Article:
Why use video game cheats?

10 July 2008
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Cheating in Golf

Why use video game cheats? That’s the age old question, isn’t it?

Play any game and it has rules as well as means of breaking those rules. Videogames are, of course, among the most complex games in existence, and contain suitably complex means of cheating. Whether it’s in-game codes, hacks, mods, code-altering devices, algorithms or simply resorting to a strategy guide, walkthrough or FAQ, games contain just as many means of breaking down the title and doing what you technically aren’t supposed to be doing, as there is for playing the game how it was meant to be played.

The interesting thing is that while the word “cheating” is a dirty word with negative connotations, the word itself is not so easily defined within the video game world. And among those who do cheat, there is a seemingly twisted honor granted to those who dedicate hours upon hours and days upon days of their lives to finding a way through a game’s defenses. Then there are other hackers and cheaters who are just flat out hated. Certain aspects of cheating are considered a fascinating and celebrated part of videogame culture, but drawing the line is not as easy as it seems.

Atari 2600 Joystick TV Plug & Play Home Video Game SystemWith the birth of home-console gaming came a handful of curious players who smashed buttons and flicked switches to see what their Atari 2600 games would give them for their efforts. The typical result was a lot of agonized beeps, but once in a while, there arose a glitch that would allow for increased firepower, unlimited lives, or another fruitful reward.

Atari’s programmers didn’t often leave behind intentional codes meant to help players on their crude journeys. However, they occasionally left behind other bits of forbidden information: their names. Silenced by Atari’s policies against crediting game staff for their work, programmers left behind Easter eggs to let players know who designed the game they were playing. The most famous example comes from Adventure for the 2600, a simple adventure (natch) game that is widely regarded as a significant precursor for the modern RPG genre. In the game there was a hidden secret, or Easter Egg, where players could move an “invisible” pixel to see coder Warren Robinett’s name appear on the screen.

View the first ever video game Easter Egg in this video:

With the discovery of this Easter Egg and other life-extending glitches, players had a reason to dig under the surface of games, take them apart, and, in some cases, exploit them for their own benefit.

The Nintendo Entertainment System brought forth complicated games that required more complicated testing. Game developers often included codes to make debugging easier. To do a thorough job, a tester often needs endless lives, infinite firepower, and invincibility.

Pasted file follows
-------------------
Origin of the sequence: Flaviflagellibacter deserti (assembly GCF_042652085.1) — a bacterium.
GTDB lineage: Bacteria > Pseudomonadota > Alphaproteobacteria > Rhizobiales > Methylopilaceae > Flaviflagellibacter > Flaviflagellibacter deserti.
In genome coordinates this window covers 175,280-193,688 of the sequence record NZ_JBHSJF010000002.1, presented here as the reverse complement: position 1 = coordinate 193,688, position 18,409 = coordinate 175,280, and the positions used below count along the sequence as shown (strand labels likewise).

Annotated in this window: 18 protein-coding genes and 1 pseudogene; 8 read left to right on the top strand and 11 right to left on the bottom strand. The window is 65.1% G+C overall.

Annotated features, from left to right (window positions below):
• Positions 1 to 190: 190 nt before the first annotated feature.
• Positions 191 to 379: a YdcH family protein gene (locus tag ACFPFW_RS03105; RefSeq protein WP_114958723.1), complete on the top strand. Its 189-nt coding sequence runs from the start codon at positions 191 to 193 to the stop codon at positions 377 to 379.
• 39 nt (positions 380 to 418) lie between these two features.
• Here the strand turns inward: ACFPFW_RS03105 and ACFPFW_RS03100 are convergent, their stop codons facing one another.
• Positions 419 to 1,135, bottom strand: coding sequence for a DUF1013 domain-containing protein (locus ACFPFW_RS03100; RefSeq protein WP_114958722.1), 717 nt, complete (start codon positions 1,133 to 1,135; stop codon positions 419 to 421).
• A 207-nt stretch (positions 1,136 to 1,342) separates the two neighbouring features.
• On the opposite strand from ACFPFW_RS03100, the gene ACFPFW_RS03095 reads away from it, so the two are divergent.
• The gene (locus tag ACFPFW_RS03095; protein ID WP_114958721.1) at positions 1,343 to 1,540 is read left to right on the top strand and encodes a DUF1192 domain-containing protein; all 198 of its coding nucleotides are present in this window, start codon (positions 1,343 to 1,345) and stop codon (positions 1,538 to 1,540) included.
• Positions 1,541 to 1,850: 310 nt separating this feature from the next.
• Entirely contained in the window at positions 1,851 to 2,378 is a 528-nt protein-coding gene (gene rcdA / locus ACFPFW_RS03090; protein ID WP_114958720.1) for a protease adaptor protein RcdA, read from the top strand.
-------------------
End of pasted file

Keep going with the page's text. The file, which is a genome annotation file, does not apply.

Contra for the NESThe most famous in-game cheat code is the Konami Code. Over 20 years old, the Konami Code was birthed by developer Kazuhisa Hashimoto when he found the Famicom port of Gradius to be too unforgiving during testing. By entering Up, Up, Down, Down, Left, Right, Left, Right, B, A, and Start, players could start the shooting game with a souped-up ship loaded with weapons. The code gained infamy in North America with the NES port of Contra; entering the code at the title screen before beginning the game would grant 30 lives, making the game significantly easier to beat.

The code still yields results in dozens of modern Konami games, sometimes in the form of actual cheats and sometimes as a novelty. In Metal Gear Solid 3: Snake Eater, entering the code at the appearance of the Konami logo will unveil a special roster of names of the staff who worked on the opening title sequence.

Contra 4 for DSCompleting a game with the aid of infinite lives — even if the means of achieving those lives were made available by the original programmers — is, by definition, cheating. Although the Konami code has become so infamous that not using it almost seems silly, even if your moral compass tells you that you should just try beating it the normal way. Of course, when you fail so many times at doing so, using the Konami Code is basically akin to setting the game on the Easy difficulty setting, something that didn’t exist back in the day. Interestingly enough, the coders of Contra 4 were clever enough to make it so that using the Konami Code repeatedly actually punishes the player. And besides, if you do beat Contra using the Konami Code, then you don’t get the pleasure of boasting about it.